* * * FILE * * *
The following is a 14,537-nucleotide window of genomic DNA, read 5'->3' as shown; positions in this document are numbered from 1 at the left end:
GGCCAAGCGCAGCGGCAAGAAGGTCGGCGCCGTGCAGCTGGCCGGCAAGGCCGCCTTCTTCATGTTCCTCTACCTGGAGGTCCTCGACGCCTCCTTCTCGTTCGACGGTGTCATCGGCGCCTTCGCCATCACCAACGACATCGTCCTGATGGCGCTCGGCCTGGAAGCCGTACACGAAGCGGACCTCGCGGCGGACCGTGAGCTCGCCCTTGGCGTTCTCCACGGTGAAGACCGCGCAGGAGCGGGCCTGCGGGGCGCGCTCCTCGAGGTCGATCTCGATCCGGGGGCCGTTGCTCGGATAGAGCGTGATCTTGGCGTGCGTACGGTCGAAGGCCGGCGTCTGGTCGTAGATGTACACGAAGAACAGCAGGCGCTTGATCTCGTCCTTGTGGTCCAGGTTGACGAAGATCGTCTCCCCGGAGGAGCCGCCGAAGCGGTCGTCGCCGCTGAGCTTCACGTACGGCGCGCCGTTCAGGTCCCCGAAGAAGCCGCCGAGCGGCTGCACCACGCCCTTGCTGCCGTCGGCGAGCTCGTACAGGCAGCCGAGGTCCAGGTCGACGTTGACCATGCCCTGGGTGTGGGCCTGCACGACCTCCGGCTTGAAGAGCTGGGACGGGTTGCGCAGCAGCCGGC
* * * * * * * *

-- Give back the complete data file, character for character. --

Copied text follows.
The following is a 14,537-nucleotide window of genomic DNA, read 5'->3' as shown; positions in this document are numbered from 1 at the left end:
GGCCAAGCGCAGCGGCAAGAAGGTCGGCGCCGTGCAGCTGGCCGGCAAGGCCGCCTTCTTCATGTTCCTCTACCTGGAGGTCCTCGACGCCTCCTTCTCGTTCGACGGTGTCATCGGCGCCTTCGCCATCACCAACGACATCGTCCTGATGGCGCTCGGCCTGGAAGCCGTACACGAAGCGGACCTCGCGGCGGACCGTGAGCTCGCCCTTGGCGTTCTCCACGGTGAAGACCGCGCAGGAGCGGGCCTGCGGGGCGCGCTCCTCGAGGTCGATCTCGATCCGGGGGCCGTTGCTCGGATAGAGCGTGATCTTGGCGTGCGTACGGTCGAAGGCCGGCGTCTGGTCGTAGATGTACACGAAGAACAGCAGGCGCTTGATCTCGTCCTTGTGGTCCAGGTTGACGAAGATCGTCTCCCCGGAGGAGCCGCCGAAGCGGTCGTCGCCGCTGAGCTTCACGTACGGCGCGCCGTTCAGGTCCCCGAAGAAGCCGCCGAGCGGCTGCACCACGCCCTTGCTGCCGTCGGCGAGCTCGTACAGGCAGCCGAGGTCCAGGTCGACGTTGACCATGCCCTGGGTGTGGGCCTGCACGACCTCCGGCTTGAAGAGCTGGGACGGGTTGCGCAGCAGCCGGC